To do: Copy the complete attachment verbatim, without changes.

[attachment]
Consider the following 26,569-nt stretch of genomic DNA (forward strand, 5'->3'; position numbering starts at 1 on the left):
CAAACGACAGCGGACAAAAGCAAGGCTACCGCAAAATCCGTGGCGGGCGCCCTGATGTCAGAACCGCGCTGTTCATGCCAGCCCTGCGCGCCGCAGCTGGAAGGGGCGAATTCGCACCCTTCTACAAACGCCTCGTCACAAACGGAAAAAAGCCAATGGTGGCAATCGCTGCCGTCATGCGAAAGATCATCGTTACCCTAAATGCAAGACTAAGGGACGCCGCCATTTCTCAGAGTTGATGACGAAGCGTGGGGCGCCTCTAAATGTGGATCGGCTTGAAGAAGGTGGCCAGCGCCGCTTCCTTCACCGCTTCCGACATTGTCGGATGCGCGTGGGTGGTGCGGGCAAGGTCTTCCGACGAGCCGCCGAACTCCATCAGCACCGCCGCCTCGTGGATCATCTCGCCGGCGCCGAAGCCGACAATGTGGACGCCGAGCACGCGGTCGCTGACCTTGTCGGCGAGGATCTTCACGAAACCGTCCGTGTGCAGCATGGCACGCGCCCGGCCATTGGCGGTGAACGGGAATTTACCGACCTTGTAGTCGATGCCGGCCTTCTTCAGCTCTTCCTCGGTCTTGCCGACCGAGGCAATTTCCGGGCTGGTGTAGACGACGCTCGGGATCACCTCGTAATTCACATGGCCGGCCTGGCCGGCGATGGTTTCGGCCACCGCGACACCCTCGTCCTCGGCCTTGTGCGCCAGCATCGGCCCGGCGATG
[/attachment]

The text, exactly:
Consider the following 26,569-nt stretch of genomic DNA (forward strand, 5'->3'; position numbering starts at 1 on the left):
CAAACGACAGCGGACAAAAGCAAGGCTACCGCAAAATCCGTGGCGGGCGCCCTGATGTCAGAACCGCGCTGTTCATGCCAGCCCTGCGCGCCGCAGCTGGAAGGGGCGAATTCGCACCCTTCTACAAACGCCTCGTCACAAACGGAAAAAAGCCAATGGTGGCAATCGCTGCCGTCATGCGAAAGATCATCGTTACCCTAAATGCAAGACTAAGGGACGCCGCCATTTCTCAGAGTTGATGACGAAGCGTGGGGCGCCTCTAAATGTGGATCGGCTTGAAGAAGGTGGCCAGCGCCGCTTCCTTCACCGCTTCCGACATTGTCGGATGCGCGTGGGTGGTGCGGGCAAGGTCTTCCGACGAGCCGCCGAACTCCATCAGCACCGCCGCCTCGTGGATCATCTCGCCGGCGCCGAAGCCGACAATGTGGACGCCGAGCACGCGGTCGCTGACCTTGTCGGCGAGGATCTTCACGAAACCGTCCGTGTGCAGCATGGCACGCGCCCGGCCATTGGCGGTGAACGGGAATTTACCGACCTTGTAGTCGATGCCGGCCTTCTTCAGCTCTTCCTCGGTCTTGCCGACCGAGGCAATTTCCGGGCTGGTGTAGACGACGCTCGGGATCACCTCGTAATTCACATGGCCGGCCTGGCCGGCGATGGTTTCGGCCACCGCGACACCCTCGTCCTCGGCCTTGTGCGCCAGCATCGGCCCGGCGATG